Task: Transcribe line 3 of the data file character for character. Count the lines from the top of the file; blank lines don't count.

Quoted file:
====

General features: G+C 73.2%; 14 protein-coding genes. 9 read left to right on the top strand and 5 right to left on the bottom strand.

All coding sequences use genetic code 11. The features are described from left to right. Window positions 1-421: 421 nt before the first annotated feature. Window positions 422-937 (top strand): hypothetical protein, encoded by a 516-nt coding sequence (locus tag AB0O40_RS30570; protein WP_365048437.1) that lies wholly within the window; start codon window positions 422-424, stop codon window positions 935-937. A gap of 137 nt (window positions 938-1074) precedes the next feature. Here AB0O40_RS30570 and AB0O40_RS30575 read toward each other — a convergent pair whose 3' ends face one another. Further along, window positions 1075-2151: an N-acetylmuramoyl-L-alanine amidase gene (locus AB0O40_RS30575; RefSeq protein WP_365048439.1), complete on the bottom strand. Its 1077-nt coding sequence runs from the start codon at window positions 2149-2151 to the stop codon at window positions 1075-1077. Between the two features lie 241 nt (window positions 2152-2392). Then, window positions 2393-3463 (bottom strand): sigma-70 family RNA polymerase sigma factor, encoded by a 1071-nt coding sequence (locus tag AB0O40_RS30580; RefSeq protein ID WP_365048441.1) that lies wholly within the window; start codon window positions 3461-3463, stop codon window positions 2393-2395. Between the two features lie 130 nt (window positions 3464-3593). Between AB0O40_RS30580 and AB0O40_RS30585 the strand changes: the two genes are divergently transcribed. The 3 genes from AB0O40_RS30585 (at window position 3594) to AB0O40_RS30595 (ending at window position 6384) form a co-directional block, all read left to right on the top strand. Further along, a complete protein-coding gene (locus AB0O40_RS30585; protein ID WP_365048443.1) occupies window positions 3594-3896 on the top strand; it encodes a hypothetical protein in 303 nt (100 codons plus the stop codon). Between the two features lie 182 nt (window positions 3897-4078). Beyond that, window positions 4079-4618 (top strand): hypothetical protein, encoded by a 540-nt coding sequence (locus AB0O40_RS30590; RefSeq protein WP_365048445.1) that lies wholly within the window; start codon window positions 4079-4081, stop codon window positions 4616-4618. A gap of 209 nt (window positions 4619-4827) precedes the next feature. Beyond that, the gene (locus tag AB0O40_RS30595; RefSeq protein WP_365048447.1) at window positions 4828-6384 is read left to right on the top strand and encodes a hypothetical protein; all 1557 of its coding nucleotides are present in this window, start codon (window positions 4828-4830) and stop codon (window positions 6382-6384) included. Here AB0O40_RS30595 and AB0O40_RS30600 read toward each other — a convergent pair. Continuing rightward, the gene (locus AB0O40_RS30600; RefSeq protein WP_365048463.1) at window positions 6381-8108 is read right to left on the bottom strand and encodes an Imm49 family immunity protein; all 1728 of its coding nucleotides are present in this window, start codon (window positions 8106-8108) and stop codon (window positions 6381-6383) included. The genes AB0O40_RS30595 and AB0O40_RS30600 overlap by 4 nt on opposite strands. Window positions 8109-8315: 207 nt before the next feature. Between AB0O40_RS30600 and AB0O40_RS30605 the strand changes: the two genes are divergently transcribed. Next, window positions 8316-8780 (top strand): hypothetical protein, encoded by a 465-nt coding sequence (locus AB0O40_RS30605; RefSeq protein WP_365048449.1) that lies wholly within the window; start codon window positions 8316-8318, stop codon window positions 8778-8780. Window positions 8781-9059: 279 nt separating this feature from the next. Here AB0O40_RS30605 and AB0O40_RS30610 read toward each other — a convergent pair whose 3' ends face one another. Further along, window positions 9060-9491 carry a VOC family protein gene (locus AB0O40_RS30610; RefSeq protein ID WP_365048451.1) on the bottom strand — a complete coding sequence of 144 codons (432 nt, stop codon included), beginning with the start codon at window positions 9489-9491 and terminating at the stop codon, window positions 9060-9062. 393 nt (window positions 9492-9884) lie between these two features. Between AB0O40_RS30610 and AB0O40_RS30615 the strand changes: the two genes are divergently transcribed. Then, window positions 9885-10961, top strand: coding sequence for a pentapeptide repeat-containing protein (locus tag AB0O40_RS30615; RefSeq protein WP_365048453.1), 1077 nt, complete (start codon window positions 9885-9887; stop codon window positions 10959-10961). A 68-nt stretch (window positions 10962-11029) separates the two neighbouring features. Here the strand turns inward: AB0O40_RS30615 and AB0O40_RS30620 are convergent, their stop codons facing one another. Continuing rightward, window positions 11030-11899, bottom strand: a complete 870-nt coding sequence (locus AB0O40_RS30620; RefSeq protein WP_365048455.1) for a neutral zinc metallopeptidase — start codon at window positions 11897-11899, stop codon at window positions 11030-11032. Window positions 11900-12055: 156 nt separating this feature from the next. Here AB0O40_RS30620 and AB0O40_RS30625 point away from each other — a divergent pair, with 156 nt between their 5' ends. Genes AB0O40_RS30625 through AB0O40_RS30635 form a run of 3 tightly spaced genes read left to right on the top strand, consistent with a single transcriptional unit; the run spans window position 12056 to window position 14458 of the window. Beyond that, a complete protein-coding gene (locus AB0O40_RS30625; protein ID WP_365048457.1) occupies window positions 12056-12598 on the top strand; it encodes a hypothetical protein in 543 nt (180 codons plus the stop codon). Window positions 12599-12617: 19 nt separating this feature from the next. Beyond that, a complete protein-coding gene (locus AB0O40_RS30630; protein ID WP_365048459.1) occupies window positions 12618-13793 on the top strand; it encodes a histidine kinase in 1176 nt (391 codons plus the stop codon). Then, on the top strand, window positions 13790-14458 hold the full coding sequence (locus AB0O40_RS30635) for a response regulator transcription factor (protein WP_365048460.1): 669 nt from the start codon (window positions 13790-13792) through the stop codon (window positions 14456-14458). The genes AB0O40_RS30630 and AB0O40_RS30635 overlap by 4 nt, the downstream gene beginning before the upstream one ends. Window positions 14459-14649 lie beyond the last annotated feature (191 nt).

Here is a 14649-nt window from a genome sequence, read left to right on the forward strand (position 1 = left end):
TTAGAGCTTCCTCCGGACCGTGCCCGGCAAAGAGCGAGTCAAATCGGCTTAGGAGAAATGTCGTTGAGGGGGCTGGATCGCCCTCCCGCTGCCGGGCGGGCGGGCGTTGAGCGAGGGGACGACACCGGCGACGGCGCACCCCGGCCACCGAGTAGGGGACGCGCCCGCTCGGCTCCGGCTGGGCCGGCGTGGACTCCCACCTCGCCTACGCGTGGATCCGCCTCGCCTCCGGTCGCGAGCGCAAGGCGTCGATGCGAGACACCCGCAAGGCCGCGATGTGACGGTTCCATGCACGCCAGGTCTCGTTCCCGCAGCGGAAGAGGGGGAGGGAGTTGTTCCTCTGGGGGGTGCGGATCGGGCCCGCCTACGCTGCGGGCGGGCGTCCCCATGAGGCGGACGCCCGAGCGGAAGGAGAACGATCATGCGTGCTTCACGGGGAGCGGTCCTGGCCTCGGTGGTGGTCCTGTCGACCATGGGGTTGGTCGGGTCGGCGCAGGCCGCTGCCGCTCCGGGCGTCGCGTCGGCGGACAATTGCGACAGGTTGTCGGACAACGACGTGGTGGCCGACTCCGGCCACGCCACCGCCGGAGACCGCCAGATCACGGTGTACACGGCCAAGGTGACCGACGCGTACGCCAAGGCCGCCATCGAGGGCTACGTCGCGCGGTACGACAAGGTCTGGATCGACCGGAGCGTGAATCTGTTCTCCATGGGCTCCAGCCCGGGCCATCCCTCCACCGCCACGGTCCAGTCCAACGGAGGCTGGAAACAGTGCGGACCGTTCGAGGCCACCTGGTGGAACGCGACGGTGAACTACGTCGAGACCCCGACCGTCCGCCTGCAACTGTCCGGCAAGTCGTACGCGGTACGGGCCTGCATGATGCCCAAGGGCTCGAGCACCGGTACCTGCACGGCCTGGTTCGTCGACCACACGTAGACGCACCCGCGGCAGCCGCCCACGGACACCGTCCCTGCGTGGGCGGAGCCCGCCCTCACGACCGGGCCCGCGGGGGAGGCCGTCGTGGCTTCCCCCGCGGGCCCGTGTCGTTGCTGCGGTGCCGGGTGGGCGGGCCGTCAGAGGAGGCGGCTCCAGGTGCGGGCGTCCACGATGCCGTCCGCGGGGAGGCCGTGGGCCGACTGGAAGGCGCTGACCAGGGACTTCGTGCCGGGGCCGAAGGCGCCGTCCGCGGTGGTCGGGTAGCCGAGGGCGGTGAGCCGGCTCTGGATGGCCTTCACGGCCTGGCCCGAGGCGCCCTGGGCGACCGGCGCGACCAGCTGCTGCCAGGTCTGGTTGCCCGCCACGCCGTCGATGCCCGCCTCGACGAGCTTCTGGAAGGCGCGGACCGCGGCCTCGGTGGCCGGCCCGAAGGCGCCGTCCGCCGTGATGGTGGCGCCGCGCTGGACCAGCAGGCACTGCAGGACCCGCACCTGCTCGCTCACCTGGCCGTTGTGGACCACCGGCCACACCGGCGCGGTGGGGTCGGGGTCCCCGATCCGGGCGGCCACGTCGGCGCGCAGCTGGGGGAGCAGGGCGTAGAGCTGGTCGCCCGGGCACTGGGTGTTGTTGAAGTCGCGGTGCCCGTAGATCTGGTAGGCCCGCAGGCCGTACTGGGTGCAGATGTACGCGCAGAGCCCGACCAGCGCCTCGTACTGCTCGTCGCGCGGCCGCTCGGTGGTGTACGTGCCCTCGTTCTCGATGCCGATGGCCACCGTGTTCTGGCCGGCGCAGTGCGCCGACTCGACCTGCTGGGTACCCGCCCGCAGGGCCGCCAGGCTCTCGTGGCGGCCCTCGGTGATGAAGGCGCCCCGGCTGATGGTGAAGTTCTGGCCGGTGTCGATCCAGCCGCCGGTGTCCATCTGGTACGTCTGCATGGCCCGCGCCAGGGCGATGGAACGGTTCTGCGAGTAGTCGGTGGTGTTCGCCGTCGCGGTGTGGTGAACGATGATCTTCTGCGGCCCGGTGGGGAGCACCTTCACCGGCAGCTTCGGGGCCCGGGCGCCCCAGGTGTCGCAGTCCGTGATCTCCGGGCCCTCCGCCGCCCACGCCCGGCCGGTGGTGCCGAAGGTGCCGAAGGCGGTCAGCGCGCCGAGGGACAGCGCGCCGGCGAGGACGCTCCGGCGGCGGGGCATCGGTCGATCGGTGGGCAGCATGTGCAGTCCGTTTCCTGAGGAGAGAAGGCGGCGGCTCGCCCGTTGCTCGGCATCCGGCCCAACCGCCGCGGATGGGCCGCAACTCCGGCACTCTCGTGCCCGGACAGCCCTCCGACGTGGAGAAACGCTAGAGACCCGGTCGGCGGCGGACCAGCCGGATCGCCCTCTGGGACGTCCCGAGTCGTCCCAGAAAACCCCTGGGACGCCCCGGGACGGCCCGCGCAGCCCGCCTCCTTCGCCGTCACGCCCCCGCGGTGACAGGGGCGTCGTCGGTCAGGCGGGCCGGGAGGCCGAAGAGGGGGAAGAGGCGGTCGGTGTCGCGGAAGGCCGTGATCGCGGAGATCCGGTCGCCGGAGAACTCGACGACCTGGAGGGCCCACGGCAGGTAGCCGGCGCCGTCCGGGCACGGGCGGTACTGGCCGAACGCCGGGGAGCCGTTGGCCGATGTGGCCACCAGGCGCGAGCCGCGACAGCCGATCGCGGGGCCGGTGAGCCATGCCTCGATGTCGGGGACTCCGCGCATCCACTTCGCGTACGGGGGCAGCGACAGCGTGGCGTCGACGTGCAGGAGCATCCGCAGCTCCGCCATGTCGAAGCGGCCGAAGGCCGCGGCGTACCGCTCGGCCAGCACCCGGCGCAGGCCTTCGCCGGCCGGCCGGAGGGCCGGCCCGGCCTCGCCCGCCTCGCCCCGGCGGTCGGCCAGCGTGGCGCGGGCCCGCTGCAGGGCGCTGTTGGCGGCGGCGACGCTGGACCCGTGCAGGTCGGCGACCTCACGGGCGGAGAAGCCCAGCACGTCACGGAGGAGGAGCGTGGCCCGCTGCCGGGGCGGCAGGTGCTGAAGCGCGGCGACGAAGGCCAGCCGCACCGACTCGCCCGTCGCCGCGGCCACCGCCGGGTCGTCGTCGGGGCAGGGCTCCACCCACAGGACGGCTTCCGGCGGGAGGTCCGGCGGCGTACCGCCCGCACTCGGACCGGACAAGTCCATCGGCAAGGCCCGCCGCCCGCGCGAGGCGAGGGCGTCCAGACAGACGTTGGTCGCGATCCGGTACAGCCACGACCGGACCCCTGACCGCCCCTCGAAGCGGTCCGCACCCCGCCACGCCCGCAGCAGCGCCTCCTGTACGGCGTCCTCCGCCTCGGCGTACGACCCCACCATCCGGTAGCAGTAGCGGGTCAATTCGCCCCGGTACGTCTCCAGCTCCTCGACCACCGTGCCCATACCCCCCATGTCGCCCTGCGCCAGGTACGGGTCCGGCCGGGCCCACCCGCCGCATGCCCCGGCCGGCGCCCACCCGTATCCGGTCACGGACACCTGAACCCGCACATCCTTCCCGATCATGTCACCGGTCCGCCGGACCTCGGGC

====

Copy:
Here is a 14649-nt window from a genome sequence, read left to right on the forward strand (position 1 = left end):